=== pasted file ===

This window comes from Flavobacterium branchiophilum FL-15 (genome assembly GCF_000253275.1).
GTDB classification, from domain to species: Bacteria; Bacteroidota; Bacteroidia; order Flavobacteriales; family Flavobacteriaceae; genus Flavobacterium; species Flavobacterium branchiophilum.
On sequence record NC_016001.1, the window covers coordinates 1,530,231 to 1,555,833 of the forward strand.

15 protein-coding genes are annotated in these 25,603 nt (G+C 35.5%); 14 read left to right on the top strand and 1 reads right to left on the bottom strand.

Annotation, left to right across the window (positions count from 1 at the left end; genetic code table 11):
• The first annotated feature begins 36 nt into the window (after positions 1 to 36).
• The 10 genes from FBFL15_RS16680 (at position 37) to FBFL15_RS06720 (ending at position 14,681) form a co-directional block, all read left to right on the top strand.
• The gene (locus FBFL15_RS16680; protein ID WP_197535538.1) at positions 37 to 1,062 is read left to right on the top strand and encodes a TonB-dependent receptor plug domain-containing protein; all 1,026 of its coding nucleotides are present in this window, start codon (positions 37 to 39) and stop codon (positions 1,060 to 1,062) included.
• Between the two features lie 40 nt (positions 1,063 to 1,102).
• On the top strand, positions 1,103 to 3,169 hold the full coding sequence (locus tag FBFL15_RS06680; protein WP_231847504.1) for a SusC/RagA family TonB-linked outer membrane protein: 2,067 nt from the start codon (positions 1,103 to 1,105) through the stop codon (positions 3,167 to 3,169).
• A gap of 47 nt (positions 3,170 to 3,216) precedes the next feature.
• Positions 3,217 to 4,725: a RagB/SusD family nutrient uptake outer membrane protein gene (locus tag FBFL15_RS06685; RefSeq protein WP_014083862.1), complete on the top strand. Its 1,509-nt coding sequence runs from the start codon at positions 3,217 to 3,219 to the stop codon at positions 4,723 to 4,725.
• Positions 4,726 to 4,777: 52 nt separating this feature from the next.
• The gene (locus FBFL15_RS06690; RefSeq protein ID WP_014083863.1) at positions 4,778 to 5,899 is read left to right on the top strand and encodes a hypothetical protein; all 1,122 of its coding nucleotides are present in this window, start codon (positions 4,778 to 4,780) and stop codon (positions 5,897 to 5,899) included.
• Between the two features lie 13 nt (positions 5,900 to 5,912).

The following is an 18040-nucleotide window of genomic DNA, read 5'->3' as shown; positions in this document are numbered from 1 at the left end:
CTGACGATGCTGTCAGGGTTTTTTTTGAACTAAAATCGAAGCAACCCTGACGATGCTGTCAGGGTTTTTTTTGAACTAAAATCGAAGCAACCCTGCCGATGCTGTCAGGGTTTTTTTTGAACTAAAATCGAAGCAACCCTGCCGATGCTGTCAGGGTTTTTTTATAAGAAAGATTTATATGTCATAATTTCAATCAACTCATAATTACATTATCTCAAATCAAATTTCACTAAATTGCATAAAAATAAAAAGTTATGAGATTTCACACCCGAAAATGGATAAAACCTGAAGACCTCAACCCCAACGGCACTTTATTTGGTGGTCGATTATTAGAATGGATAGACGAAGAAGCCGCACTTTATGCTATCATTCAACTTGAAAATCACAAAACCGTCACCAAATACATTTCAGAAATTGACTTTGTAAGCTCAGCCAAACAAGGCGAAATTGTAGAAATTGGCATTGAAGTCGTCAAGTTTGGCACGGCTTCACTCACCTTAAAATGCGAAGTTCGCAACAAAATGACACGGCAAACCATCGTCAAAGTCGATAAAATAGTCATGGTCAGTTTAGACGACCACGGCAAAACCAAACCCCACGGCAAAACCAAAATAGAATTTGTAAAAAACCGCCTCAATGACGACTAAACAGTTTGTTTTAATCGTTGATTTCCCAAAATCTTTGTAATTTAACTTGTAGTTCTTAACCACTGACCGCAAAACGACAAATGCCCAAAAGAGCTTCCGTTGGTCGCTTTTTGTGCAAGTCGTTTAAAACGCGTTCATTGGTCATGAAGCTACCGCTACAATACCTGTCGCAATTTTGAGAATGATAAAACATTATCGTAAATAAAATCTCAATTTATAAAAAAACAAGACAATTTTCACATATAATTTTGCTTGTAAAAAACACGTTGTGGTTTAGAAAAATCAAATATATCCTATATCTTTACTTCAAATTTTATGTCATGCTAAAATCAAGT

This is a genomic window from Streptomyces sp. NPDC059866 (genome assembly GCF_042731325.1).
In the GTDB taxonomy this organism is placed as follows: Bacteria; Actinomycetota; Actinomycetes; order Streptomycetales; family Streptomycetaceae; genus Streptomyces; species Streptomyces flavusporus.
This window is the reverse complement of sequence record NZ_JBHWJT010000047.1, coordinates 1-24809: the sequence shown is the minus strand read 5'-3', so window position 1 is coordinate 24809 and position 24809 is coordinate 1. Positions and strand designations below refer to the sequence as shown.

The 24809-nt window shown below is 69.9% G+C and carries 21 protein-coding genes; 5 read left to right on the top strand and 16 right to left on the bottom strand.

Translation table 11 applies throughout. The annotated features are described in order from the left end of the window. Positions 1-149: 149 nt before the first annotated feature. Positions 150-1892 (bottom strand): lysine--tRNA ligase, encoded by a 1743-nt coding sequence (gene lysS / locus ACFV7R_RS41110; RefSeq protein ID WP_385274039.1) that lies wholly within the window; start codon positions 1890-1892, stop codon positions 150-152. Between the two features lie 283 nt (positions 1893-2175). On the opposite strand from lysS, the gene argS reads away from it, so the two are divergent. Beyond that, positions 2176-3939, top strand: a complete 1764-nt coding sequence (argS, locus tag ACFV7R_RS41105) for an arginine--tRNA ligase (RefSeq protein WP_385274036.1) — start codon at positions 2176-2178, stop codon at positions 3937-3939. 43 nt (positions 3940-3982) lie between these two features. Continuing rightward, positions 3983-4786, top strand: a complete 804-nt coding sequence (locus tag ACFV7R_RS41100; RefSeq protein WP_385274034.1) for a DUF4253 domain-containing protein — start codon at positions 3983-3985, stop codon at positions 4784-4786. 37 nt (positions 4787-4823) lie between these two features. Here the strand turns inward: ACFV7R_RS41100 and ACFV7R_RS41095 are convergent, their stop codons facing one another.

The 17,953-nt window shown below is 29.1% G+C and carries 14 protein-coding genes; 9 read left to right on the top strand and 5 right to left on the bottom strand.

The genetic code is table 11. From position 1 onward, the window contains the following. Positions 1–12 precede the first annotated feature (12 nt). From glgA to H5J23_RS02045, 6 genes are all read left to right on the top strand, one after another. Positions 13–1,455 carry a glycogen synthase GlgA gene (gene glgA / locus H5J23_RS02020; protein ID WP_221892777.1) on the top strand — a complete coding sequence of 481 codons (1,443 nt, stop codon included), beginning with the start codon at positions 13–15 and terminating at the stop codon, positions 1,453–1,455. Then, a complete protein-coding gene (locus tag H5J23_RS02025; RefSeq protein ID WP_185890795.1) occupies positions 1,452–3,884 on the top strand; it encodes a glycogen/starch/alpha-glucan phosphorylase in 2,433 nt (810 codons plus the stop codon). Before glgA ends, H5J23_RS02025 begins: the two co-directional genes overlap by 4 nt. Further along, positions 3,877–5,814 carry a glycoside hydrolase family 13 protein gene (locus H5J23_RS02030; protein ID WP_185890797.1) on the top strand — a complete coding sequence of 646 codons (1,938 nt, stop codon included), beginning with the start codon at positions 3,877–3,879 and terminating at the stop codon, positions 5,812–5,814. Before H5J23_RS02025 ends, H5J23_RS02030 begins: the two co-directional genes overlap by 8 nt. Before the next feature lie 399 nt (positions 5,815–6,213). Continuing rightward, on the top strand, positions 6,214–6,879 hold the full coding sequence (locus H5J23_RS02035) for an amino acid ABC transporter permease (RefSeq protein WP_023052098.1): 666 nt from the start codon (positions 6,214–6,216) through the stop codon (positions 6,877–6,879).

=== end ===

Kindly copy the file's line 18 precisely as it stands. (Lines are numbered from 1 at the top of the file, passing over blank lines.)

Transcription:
This is a genomic window from Streptomyces sp. NPDC059866 (genome assembly GCF_042731325.1).